While in school, he was editor of Aden College magazine (1957-60).  Later on, from 1983 to 1986, he was: Founding Member & Committee Member of Al-Muntada Cultural Magazine.  His role in the literary field continuously expanded as he was the member of Advisory Committee of Shunoon Adabiyah Magazine from 2003 to 2015; he was member of Advisory Committee of Al-Mishkat Magazine, Advisory Member of Kalima project from 2011 to 2015.


I began my conversation with Dr. Shihab Ghanem by asking him what his future plans were from the literary point of view.  He responded, ‘Two books of mine are completed.  These are 2 major books of mine.  Al Fatihi, and the second is 1500 English Proverbs with Arabic equivalents.  These equivalents are taken not only from classical and colloquial proverbs but also from the Quran, Hadiths, and from gnomic Arabic Poetry.’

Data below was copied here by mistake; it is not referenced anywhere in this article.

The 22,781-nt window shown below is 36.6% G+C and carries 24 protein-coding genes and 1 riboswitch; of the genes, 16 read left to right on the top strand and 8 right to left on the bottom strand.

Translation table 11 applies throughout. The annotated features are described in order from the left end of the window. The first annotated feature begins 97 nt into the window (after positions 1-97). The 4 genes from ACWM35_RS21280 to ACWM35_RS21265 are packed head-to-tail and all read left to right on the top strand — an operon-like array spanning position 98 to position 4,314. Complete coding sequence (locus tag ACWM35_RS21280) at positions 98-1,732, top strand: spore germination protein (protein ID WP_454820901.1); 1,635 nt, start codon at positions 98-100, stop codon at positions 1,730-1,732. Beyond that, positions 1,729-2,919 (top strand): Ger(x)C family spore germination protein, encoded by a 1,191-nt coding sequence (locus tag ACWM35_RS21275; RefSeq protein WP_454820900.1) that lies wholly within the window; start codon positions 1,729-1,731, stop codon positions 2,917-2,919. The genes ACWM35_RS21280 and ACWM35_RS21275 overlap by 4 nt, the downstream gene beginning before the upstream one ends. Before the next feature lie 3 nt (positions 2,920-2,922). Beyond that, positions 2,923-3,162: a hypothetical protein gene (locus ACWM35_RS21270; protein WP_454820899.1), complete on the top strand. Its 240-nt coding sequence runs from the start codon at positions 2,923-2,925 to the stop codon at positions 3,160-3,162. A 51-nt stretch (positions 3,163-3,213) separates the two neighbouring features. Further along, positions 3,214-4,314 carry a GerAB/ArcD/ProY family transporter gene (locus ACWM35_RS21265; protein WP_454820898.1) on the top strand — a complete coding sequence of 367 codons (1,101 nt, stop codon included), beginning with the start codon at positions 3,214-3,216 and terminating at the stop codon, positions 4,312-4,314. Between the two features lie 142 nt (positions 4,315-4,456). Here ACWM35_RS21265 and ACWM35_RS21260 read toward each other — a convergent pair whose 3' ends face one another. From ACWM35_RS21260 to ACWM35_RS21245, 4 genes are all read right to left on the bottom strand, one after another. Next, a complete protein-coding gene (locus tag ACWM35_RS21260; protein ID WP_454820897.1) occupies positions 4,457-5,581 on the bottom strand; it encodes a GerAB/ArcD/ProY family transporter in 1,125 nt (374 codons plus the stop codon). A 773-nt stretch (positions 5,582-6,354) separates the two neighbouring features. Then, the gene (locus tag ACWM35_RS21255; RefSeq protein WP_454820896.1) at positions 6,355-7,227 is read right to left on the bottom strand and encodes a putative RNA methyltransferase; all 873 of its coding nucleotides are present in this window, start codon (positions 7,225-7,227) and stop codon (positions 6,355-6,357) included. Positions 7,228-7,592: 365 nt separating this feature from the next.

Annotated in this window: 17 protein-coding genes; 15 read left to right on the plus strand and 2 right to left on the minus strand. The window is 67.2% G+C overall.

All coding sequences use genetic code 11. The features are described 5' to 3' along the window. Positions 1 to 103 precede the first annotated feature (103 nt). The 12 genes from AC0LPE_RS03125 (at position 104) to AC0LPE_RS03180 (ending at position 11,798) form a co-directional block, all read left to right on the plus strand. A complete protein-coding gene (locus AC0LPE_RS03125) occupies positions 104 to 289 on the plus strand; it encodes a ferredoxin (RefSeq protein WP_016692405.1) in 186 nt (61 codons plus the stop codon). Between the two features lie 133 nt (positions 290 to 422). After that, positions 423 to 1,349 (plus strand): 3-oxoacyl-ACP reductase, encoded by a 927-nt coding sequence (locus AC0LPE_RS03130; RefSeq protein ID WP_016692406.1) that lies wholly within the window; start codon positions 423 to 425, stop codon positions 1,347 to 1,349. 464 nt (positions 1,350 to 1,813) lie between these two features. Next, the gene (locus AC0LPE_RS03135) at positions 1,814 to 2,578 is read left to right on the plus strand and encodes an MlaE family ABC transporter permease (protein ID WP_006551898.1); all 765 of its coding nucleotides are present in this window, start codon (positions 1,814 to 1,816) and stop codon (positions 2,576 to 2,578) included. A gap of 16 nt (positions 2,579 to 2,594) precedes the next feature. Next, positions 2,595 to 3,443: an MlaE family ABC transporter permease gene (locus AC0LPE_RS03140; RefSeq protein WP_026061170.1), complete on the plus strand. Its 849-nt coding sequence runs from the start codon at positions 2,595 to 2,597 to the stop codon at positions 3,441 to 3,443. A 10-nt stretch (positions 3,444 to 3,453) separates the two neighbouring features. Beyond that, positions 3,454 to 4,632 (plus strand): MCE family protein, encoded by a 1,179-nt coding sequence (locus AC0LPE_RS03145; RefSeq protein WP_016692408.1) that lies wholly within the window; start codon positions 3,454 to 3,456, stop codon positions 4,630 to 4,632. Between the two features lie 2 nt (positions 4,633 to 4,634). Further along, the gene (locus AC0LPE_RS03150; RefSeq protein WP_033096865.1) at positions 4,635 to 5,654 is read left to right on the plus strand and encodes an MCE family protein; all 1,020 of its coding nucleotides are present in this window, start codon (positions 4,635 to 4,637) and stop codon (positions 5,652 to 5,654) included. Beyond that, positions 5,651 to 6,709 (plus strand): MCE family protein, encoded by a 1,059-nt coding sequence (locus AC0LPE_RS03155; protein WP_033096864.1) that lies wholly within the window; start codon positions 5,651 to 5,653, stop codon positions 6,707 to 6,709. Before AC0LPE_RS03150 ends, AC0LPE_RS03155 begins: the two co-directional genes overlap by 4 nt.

It is interesting to note that Dr. Shihab Ghanem has published 62 books, including, 16 books of verse in Arabic, plus – 2 in English, and 24 volumes of translated verse (Arabic to the English),  along with 19 books in prose.  His book: Industrialization in the United Arab Emirates, published by Avebury, U.K. in 1992 is still a main reference on its subject.